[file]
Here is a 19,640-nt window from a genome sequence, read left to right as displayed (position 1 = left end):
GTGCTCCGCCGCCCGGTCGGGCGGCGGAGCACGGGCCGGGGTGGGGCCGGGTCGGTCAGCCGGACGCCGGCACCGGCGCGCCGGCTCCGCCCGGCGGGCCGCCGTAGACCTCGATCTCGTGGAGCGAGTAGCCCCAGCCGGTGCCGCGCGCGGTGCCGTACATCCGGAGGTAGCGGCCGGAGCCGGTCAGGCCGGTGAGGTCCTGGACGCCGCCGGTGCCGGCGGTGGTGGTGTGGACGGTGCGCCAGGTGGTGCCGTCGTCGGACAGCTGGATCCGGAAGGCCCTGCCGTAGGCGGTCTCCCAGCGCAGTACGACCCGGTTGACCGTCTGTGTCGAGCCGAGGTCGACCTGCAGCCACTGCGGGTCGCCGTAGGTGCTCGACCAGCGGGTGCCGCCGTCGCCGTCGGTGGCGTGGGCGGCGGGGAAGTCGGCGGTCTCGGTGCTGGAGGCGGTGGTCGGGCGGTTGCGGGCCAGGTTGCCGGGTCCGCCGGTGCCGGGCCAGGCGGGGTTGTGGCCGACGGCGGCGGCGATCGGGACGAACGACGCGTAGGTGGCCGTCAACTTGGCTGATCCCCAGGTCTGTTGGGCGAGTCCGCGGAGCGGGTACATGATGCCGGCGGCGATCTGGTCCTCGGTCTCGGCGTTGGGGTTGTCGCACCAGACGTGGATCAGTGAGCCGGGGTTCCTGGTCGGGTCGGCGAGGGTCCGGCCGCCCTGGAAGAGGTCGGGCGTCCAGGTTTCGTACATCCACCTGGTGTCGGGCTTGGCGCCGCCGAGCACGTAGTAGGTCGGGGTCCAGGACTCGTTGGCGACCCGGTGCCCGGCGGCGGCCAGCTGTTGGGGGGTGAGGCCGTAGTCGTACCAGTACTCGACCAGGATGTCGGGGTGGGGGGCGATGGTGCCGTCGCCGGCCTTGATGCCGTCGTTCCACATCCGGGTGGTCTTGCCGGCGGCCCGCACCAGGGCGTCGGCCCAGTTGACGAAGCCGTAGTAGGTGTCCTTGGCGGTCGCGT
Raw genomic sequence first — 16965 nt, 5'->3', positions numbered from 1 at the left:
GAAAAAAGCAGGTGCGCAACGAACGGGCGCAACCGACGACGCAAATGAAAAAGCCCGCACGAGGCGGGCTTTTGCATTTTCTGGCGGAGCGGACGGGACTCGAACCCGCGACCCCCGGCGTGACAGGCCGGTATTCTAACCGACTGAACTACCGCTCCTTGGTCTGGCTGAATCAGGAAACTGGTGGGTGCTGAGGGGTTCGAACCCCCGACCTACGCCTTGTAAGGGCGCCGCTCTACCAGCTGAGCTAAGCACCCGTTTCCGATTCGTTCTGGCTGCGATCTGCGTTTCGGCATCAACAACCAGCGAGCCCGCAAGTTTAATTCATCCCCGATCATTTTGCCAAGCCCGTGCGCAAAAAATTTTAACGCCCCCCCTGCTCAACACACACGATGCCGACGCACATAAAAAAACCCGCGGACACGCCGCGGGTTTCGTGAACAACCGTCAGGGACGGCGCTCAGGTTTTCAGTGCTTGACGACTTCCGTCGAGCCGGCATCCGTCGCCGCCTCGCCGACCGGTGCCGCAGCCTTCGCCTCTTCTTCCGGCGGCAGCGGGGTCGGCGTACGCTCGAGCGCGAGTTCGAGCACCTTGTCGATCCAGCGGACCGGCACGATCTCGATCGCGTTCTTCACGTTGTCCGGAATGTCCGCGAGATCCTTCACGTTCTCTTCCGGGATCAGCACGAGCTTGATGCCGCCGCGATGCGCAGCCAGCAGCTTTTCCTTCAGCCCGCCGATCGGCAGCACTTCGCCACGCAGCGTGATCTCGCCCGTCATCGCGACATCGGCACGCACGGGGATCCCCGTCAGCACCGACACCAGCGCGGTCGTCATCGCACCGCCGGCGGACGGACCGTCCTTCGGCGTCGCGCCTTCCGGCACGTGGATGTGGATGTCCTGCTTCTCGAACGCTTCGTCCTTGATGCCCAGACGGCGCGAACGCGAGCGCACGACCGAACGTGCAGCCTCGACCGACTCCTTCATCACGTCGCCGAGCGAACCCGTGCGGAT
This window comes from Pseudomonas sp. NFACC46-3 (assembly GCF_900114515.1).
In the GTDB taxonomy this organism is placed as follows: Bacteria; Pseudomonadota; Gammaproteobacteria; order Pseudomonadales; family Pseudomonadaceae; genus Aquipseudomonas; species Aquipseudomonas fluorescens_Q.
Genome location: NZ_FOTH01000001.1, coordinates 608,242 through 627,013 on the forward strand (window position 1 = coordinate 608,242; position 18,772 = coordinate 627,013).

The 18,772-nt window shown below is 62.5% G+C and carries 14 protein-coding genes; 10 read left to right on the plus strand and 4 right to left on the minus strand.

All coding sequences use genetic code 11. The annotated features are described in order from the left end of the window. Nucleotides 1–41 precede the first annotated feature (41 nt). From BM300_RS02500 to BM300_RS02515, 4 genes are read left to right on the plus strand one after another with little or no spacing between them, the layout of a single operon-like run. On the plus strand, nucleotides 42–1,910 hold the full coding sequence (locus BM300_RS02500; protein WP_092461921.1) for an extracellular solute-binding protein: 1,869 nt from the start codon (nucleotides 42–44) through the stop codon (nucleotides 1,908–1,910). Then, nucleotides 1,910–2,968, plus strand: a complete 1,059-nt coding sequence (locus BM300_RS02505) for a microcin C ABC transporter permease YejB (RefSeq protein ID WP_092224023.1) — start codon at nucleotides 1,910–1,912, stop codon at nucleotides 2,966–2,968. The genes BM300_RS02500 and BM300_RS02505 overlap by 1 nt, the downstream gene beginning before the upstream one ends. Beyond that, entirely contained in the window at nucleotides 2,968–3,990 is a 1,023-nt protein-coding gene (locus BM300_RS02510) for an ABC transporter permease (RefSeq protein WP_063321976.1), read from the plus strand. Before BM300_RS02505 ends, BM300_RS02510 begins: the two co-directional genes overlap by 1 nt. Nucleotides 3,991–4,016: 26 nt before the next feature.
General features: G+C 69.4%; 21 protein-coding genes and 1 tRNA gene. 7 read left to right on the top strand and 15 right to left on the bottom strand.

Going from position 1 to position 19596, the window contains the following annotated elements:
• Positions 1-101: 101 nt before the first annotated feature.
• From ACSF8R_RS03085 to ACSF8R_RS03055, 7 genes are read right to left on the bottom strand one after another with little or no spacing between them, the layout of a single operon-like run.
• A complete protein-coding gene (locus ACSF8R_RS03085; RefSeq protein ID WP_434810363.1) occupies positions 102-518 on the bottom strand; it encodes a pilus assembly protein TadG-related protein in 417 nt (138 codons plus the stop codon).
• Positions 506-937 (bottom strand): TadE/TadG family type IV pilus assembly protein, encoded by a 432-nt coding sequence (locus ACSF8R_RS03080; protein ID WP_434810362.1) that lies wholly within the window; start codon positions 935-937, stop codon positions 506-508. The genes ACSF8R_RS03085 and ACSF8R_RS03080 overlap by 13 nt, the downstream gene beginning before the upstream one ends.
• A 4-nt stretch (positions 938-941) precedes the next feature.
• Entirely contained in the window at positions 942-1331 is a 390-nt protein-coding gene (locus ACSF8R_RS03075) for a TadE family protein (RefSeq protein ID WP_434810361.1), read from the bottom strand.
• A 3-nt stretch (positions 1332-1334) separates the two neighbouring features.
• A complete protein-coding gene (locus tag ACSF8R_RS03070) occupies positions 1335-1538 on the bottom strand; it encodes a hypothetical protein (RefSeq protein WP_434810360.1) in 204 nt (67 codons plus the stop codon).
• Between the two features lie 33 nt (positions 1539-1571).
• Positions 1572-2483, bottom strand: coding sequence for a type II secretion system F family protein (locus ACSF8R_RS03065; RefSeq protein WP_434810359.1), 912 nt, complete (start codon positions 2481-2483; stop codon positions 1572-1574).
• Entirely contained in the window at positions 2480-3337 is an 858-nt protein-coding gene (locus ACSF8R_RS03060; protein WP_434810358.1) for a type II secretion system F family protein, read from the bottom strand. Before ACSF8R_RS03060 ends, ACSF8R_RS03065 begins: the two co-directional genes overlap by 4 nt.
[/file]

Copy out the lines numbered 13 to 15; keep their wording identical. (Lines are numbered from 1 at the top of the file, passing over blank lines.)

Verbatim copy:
• From ACSF8R_RS03085 to ACSF8R_RS03055, 7 genes are read right to left on the bottom strand one after another with little or no spacing between them, the layout of a single operon-like run.
• A complete protein-coding gene (locus ACSF8R_RS03085; RefSeq protein ID WP_434810363.1) occupies positions 102-518 on the bottom strand; it encodes a pilus assembly protein TadG-related protein in 417 nt (138 codons plus the stop codon).
• Positions 506-937 (bottom strand): TadE/TadG family type IV pilus assembly protein, encoded by a 432-nt coding sequence (locus ACSF8R_RS03080; protein ID WP_434810362.1) that lies wholly within the window; start codon positions 935-937, stop codon positions 506-508. The genes ACSF8R_RS03085 and ACSF8R_RS03080 overlap by 13 nt, the downstream gene beginning before the upstream one ends.